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Mar 22 2014

Spring is here!

It doesn’t exactly look or feel like it outside just yet, but the calendar says it is spring.  While we are enjoying the longer days daydreaming about being outside again we wanted to let you know that our pets are also looking forward to it as well.  Our three dogs (and 2 cats) are acting like they have “cabin fever”.

Remember that spring can also bring both indoor and outdoor hazards for pets.

Heartworm, Flea and Tick season is just around the corner.  Remember to have your pet checked (a 4DX blood test) and then pick up your prevention medication.  We recommend prevention as the best strategy for avoiding these unwanted pests in your home and on your pets.

Just as in people, some pets may experience seasonal allergies.  Unlike people, pets with allergies will usually scratch excessively.  If left untreated, they will experience bald patches and bleeding.  It does not take long for the irritation to spread from small localized patches to become large patches of smelly, oozing sores also called hot spots.

Gradually start to increase the amount of exercise you do with your pet.  Although some of us continue to work out during the winter, our pets do not have the option of going to the local gym so they will need some time to get back into shape. Increase the level slowly.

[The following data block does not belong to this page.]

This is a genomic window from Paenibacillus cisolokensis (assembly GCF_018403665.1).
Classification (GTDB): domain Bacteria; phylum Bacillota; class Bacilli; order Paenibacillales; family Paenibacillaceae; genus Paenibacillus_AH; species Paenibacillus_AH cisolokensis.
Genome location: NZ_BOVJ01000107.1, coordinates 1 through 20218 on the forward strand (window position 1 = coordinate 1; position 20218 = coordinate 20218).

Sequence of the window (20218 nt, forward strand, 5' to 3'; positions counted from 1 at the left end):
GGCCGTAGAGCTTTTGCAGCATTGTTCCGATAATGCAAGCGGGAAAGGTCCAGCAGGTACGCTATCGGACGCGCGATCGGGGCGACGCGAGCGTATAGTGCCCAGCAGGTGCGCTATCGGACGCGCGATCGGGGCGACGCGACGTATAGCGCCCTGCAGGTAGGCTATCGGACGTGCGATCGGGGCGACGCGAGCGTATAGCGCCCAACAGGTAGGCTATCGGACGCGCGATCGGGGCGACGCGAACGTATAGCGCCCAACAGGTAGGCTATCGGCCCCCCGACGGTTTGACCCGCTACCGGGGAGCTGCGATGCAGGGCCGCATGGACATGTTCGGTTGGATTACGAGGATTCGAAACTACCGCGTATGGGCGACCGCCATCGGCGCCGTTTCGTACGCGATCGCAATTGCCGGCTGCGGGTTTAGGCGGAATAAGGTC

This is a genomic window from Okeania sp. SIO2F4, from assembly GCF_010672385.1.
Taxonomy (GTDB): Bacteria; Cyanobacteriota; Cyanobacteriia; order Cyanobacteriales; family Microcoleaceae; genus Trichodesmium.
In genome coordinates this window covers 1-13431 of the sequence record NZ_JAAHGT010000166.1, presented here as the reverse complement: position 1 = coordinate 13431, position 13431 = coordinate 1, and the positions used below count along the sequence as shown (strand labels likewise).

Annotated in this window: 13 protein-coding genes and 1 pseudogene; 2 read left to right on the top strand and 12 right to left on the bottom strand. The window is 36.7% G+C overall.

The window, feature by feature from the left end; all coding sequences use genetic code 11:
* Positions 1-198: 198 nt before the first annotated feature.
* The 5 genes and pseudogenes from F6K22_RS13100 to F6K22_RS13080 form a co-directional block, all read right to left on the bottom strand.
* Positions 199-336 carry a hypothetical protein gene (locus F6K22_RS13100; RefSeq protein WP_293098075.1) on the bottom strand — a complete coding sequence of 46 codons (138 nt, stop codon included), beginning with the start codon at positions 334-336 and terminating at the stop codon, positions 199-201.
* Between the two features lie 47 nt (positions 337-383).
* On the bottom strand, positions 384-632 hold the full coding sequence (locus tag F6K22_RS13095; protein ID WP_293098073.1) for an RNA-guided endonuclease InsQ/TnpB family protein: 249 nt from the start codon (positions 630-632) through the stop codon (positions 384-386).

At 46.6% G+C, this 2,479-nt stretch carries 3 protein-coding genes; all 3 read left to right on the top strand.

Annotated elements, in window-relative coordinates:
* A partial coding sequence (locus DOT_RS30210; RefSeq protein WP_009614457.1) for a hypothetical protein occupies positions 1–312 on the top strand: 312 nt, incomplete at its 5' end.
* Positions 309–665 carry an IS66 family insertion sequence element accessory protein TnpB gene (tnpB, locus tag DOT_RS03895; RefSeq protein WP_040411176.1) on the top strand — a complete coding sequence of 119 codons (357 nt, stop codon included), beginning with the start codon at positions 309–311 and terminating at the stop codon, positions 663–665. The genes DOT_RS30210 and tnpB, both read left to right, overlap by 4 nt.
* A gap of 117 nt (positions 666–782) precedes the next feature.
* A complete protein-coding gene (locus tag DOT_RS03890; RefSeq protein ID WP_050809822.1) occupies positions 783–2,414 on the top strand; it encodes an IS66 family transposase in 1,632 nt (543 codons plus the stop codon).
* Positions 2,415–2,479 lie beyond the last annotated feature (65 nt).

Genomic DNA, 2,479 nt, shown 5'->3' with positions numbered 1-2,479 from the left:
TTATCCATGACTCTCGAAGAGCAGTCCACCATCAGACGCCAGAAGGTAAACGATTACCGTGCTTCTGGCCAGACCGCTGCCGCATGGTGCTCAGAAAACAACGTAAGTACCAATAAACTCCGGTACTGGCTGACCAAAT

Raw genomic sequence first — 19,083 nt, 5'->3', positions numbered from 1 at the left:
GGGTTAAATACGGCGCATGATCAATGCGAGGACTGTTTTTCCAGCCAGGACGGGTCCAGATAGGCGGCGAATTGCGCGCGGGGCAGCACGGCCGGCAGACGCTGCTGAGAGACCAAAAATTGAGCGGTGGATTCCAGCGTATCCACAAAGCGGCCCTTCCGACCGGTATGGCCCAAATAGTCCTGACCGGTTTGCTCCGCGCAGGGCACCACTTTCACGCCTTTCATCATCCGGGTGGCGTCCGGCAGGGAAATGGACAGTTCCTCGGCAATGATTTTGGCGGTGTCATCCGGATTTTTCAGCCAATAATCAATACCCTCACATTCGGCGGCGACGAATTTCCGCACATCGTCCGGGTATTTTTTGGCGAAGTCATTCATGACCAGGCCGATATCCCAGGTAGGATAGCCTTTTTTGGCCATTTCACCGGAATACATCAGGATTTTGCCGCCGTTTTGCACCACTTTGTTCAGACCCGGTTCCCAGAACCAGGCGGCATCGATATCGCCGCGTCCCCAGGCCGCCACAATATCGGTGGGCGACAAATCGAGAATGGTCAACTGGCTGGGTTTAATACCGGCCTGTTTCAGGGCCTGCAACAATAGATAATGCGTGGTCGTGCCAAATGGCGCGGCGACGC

Be careful if treating your lawn with fertilizers or pesticides that you follow the recommendations for keeping your pets off of the lawn so that they do not come into contact with any of the products.

Spring cleaning products may contain toxins dangerous to dogs and cats. Handle them with care and store out of reach.

If you know that your pet has a fear of thunderstorms, be sure to have your therapy of choice on hand.  There are several treatment options. It will be important to discuss your pet’s level of fear with your veterinarian to determine which choice is best.

Finally, with the arrival of spring comes Easter. The usual warning for chocolate applies here (especially the dark chocolates). In addition, Easter lilies arrive. These plants can be very toxic to our pets and should always be placed in an area where they are inaccessible to furry family members.

Molly, our Irish setter, Lilee, our gorgeous Heinz 57, Coal, our rescued black lab and finally,  Waldo and Pumpkin, the two ruling felines in our house, all wish you and yours a fabulous snow free spring!

Dr. Rick and Sherry!

kawarthavet | Blog

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